Microsoft pays £265m for patent infringement

Six years of legal wranglings are finally over

A trial over an alleged patent infringement by the software giant Microsoft has ended in a record payout of $388 million (£265m).

Uniloc, an anti-piracy software maker based in the US but owned by a Singaporean parent company, originally filed the patent infringement lawsuit back in 2003 when XP was still the dominant system, but legal wranglings have slowed the case down for six years.

But the trial was finally resolved when it was established that Microsoft has violated a patent regarding the generation of unique identities for licensed users, which can in turn block the copying or other piracy of said program.

Stopping the XP hackers

The infringement relates to Microsoft's use of copy protection for its XP operating system and Office 2003 products.

However, Microsoft intends to appeal the verdict, as it still believes that its method of protecting its programs is legal:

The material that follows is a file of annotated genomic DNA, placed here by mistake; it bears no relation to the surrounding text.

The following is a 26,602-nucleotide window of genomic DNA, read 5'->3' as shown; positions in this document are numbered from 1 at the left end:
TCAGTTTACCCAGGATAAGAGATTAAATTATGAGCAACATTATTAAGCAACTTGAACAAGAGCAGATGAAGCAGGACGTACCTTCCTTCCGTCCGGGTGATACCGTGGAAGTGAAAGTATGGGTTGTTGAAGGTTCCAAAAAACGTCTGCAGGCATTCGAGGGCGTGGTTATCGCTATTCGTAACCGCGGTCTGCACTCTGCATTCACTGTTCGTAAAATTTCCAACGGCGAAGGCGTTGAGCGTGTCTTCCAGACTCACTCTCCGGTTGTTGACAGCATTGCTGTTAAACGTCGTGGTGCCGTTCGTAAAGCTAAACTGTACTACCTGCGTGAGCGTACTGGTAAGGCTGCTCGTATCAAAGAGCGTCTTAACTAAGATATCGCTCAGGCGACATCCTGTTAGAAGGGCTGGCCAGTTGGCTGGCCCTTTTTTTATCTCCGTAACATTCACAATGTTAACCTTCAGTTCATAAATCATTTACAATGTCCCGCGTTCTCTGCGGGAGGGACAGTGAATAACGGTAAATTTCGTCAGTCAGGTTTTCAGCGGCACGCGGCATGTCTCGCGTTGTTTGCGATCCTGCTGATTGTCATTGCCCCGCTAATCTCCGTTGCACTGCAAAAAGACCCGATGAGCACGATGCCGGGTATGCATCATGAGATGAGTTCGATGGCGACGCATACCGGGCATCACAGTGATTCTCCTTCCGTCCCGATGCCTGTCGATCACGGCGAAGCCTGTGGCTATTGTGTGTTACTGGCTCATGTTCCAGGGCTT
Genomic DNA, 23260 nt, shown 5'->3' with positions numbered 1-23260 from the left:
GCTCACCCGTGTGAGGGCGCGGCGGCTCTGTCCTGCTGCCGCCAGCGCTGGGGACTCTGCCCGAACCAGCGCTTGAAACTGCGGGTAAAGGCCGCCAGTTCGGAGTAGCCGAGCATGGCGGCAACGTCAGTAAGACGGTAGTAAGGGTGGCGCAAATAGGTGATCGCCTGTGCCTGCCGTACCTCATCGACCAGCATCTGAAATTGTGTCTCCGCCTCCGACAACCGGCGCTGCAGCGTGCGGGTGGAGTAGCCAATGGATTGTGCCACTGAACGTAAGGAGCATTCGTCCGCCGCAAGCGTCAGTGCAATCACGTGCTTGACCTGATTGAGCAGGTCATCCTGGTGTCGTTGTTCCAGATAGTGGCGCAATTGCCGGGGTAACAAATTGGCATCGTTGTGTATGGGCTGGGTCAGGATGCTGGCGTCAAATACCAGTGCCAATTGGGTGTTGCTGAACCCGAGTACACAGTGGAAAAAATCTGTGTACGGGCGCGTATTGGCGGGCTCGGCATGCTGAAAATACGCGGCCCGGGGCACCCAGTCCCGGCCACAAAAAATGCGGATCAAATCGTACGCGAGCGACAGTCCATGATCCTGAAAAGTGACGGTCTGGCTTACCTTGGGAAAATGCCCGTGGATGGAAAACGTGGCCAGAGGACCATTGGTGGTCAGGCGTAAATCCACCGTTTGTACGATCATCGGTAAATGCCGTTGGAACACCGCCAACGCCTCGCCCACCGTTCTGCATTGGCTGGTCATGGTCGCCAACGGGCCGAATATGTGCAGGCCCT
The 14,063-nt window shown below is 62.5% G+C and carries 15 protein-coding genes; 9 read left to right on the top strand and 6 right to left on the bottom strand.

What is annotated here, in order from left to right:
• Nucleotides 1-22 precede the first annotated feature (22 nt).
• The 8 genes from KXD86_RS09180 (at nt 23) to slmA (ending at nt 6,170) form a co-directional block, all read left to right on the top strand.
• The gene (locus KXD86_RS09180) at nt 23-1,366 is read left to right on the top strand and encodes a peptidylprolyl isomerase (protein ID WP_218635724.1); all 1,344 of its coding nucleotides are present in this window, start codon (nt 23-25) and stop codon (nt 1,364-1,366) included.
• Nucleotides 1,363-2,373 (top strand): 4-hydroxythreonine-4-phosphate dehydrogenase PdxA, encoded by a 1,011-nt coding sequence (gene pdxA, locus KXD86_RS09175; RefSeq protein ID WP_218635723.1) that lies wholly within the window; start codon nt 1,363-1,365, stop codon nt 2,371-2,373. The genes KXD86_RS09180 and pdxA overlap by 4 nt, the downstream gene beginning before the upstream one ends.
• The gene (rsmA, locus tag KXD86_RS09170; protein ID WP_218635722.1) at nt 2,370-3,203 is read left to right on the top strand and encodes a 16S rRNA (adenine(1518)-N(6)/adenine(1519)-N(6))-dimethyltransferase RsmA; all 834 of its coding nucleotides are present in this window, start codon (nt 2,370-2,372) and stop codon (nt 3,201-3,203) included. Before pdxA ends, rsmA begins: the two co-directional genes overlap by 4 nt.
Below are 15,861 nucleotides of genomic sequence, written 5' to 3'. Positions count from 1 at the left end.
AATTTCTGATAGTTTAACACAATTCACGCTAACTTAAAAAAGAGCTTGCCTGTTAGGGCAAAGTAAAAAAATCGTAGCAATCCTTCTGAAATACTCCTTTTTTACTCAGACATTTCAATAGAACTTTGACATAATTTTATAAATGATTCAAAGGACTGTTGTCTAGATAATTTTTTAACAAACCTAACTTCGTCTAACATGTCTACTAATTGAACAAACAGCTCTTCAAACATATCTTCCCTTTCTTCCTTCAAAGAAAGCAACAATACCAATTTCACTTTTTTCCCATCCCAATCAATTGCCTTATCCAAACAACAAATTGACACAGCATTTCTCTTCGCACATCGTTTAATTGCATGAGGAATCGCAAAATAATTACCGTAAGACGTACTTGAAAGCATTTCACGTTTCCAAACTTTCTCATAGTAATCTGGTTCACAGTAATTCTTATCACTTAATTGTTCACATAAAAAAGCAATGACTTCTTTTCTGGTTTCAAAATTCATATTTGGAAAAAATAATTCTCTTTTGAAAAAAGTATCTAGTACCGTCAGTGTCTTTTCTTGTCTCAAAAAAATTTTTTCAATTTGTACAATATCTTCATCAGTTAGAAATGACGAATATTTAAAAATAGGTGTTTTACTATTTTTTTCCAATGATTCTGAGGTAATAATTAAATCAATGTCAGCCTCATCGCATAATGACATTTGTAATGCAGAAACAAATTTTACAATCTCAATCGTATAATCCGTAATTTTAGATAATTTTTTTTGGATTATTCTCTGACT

"We believe that we do not infringe, that the patent is invalid and that this award of damages is legally and factually unsupported. We will ask the court to overturn the verdict," said a Microsoft spokesman.

Via CNN Money


Phones and Tablets Editor

Gareth (Twitter, Google+) has been part of the mobile phone industry from the era of the brick to the tiny device in the pocket... and now watching them grow back up to behemothic proportions once more. He's spent five years dissecting all the top phones in the world as TechRadar's Phones and Tablets Editor, and still can't resist answering the dreaded question - "which new phone should I get?" - with 15 choices.